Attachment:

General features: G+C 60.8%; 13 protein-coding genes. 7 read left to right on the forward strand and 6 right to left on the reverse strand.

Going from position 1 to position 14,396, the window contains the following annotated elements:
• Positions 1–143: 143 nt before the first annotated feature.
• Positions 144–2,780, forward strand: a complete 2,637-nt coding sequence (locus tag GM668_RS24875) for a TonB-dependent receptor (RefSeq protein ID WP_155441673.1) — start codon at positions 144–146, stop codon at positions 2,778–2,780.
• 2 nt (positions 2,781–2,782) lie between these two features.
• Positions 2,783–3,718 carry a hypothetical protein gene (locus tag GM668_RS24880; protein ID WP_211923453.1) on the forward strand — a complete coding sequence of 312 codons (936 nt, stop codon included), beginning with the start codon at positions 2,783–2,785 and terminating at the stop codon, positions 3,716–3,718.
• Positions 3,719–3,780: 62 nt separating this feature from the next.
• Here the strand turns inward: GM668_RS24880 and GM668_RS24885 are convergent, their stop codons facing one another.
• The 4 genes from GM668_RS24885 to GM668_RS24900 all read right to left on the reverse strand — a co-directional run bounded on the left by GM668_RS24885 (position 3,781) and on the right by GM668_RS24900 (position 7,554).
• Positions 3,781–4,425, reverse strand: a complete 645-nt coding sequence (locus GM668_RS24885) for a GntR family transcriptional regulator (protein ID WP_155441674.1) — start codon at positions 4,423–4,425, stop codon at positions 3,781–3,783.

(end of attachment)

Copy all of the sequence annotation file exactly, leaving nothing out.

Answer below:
General features: G+C 60.8%; 13 protein-coding genes. 7 read left to right on the forward strand and 6 right to left on the reverse strand.

Going from position 1 to position 14,396, the window contains the following annotated elements:
• Positions 1–143: 143 nt before the first annotated feature.
• Positions 144–2,780, forward strand: a complete 2,637-nt coding sequence (locus tag GM668_RS24875) for a TonB-dependent receptor (RefSeq protein ID WP_155441673.1) — start codon at positions 144–146, stop codon at positions 2,778–2,780.
• 2 nt (positions 2,781–2,782) lie between these two features.
• Positions 2,783–3,718 carry a hypothetical protein gene (locus tag GM668_RS24880; protein ID WP_211923453.1) on the forward strand — a complete coding sequence of 312 codons (936 nt, stop codon included), beginning with the start codon at positions 2,783–2,785 and terminating at the stop codon, positions 3,716–3,718.
• Positions 3,719–3,780: 62 nt separating this feature from the next.
• Here the strand turns inward: GM668_RS24880 and GM668_RS24885 are convergent, their stop codons facing one another.
• The 4 genes from GM668_RS24885 to GM668_RS24900 all read right to left on the reverse strand — a co-directional run bounded on the left by GM668_RS24885 (position 3,781) and on the right by GM668_RS24900 (position 7,554).
• Positions 3,781–4,425, reverse strand: a complete 645-nt coding sequence (locus GM668_RS24885) for a GntR family transcriptional regulator (protein ID WP_155441674.1) — start codon at positions 4,423–4,425, stop codon at positions 3,781–3,783.